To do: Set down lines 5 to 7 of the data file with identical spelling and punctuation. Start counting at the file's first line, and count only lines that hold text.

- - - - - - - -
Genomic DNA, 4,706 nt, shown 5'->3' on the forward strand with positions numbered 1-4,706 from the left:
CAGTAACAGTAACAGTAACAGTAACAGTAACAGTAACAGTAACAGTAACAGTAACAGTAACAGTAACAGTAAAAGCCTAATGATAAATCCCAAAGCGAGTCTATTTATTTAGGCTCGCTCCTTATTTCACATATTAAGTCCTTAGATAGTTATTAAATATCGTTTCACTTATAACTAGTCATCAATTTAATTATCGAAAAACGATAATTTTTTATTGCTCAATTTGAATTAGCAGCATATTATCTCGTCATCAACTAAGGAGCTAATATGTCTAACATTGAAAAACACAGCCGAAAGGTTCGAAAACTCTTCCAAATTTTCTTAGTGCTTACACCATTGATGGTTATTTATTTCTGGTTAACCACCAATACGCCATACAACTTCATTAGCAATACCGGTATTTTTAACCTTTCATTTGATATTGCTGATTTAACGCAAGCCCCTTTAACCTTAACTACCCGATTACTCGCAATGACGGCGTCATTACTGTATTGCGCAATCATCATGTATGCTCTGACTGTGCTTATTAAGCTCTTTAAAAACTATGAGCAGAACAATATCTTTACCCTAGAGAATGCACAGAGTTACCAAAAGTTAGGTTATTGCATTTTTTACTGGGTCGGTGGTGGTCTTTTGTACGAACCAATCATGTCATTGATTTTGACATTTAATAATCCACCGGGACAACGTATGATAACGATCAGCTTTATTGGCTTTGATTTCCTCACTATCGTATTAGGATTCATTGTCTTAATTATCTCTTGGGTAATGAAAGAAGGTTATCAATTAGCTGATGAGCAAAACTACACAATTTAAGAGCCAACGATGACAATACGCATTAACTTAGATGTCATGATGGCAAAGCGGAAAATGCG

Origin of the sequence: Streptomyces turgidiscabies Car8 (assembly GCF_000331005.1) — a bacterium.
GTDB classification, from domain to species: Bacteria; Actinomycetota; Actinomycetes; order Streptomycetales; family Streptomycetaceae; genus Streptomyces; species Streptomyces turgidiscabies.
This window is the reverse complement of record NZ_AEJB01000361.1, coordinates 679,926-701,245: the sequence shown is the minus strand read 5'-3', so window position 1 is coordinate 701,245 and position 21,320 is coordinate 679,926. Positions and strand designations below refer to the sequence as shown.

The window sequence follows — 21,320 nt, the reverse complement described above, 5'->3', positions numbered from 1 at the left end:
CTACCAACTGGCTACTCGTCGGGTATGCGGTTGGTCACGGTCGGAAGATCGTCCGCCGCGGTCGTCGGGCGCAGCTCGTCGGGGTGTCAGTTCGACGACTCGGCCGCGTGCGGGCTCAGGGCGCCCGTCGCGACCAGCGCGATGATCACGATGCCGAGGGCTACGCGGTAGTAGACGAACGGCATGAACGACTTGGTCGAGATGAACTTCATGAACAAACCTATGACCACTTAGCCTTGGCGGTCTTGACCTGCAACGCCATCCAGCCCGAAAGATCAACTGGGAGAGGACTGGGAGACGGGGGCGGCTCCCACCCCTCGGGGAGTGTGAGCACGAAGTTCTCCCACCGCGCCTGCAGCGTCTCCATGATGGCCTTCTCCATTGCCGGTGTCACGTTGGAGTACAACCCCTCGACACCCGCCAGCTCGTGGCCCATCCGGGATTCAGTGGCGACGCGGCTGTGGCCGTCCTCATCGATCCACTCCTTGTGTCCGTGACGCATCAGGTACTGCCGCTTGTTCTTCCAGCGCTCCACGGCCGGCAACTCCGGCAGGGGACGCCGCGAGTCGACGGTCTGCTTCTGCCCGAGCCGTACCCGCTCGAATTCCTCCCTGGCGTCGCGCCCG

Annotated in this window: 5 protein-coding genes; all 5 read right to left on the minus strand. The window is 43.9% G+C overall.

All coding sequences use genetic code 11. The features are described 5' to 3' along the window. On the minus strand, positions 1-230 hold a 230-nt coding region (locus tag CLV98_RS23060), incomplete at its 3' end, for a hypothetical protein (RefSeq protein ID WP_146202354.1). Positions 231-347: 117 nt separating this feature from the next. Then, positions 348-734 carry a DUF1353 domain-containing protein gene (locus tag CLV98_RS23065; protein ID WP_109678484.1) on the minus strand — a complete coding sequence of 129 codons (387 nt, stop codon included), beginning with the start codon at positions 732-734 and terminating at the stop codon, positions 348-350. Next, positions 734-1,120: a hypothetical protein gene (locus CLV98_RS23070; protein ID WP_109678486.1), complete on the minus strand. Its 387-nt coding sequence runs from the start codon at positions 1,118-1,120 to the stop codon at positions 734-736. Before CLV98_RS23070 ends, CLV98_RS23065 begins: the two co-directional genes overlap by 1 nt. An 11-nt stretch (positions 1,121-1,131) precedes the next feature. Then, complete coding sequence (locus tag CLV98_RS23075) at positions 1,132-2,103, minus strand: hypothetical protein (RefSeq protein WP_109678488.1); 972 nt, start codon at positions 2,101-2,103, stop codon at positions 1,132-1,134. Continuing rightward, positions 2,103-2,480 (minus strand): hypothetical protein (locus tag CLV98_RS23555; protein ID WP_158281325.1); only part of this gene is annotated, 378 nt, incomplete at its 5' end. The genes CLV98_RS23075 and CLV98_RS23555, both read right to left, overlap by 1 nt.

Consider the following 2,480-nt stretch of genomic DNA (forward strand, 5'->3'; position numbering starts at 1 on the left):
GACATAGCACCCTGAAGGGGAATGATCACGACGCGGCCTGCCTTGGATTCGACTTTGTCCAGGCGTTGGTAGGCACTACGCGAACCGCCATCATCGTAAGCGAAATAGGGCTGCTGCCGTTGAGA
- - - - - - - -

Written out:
This window is the reverse complement of record NZ_AEJB01000361.1, coordinates 679,926-701,245: the sequence shown is the minus strand read 5'-3', so window position 1 is coordinate 701,245 and position 21,320 is coordinate 679,926. Positions and strand designations below refer to the sequence as shown.

The window sequence follows — 21,320 nt, the reverse complement described above, 5'->3', positions numbered from 1 at the left end:
CTACCAACTGGCTACTCGTCGGGTATGCGGTTGGTCACGGTCGGAAGATCGTCCGCCGCGGTCGTCGGGCGCAGCTCGTCGGGGTGTCAGTTCGACGACTCGGCCGCGTGCGGGCTCAGGGCGCCCGTCGCGACCAGCGCGATGATCACGATGCCGAGGGCTACGCGGTAGTAGACGAACGGCATGAACGACTTGGTCGAGATGAACTTCATGAACAAACCTATGACCACTTAGCCTTGGCGGTCTTGACCTGCAACGCCATCCAGCCCGAAAGATCAACTGGGAGAGGACTGGGAGACGGGGGCGGCTCCCACCCCTCGGGGAGTGTGAGCACGAAGTTCTCCCACCGCGCCTGCAGCGTCTCCATGATGGCCTTCTCCATTGCCGGTGTCACGTTGGAGTACAACCCCTCGACACCCGCCAGCTCGTGGCCCATCCGGGATTCAGTGGCGACGCGGCTGTGGCCGTCCTCATCGATCCACTCCTTGTGTCCGTGACGCATCAGGTACTGCCGCTTGTTCTTCCAGCGCTCCACGGCCGGCAACTCCGGCAGGGGACGCCGCGAGTCGACGGTCTGCTTCTGCCCGAGCCGTACCCGCTCGAATTCCTCCCTGGCGTCGCGCCCG